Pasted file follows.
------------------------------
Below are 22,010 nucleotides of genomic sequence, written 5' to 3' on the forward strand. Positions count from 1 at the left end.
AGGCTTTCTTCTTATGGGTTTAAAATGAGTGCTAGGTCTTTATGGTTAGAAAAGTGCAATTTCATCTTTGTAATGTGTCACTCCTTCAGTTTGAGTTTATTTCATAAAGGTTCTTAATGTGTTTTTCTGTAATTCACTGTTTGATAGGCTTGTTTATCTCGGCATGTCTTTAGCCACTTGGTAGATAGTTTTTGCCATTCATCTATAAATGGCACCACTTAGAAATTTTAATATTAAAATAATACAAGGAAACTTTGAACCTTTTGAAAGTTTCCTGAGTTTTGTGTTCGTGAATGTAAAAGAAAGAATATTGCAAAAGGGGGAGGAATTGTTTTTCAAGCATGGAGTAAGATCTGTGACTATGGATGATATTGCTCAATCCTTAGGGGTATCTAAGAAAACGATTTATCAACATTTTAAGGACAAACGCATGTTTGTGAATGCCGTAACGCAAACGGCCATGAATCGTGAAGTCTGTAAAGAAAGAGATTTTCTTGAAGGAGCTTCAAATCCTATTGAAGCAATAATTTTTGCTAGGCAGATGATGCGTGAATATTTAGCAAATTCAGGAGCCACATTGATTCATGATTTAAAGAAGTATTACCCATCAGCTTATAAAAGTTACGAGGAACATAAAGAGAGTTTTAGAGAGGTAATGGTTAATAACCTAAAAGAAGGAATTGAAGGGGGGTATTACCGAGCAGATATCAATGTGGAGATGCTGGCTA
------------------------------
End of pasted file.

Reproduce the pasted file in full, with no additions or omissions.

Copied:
Below are 22,010 nucleotides of genomic sequence, written 5' to 3' on the forward strand. Positions count from 1 at the left end.
AGGCTTTCTTCTTATGGGTTTAAAATGAGTGCTAGGTCTTTATGGTTAGAAAAGTGCAATTTCATCTTTGTAATGTGTCACTCCTTCAGTTTGAGTTTATTTCATAAAGGTTCTTAATGTGTTTTTCTGTAATTCACTGTTTGATAGGCTTGTTTATCTCGGCATGTCTTTAGCCACTTGGTAGATAGTTTTTGCCATTCATCTATAAATGGCACCACTTAGAAATTTTAATATTAAAATAATACAAGGAAACTTTGAACCTTTTGAAAGTTTCCTGAGTTTTGTGTTCGTGAATGTAAAAGAAAGAATATTGCAAAAGGGGGAGGAATTGTTTTTCAAGCATGGAGTAAGATCTGTGACTATGGATGATATTGCTCAATCCTTAGGGGTATCTAAGAAAACGATTTATCAACATTTTAAGGACAAACGCATGTTTGTGAATGCCGTAACGCAAACGGCCATGAATCGTGAAGTCTGTAAAGAAAGAGATTTTCTTGAAGGAGCTTCAAATCCTATTGAAGCAATAATTTTTGCTAGGCAGATGATGCGTGAATATTTAGCAAATTCAGGAGCCACATTGATTCATGATTTAAAGAAGTATTACCCATCAGCTTATAAAAGTTACGAGGAACATAAAGAGAGTTTTAGAGAGGTAATGGTTAATAACCTAAAAGAAGGAATTGAAGGGGGGTATTACCGAGCAGATATCAATGTGGAGATGCTGGCTA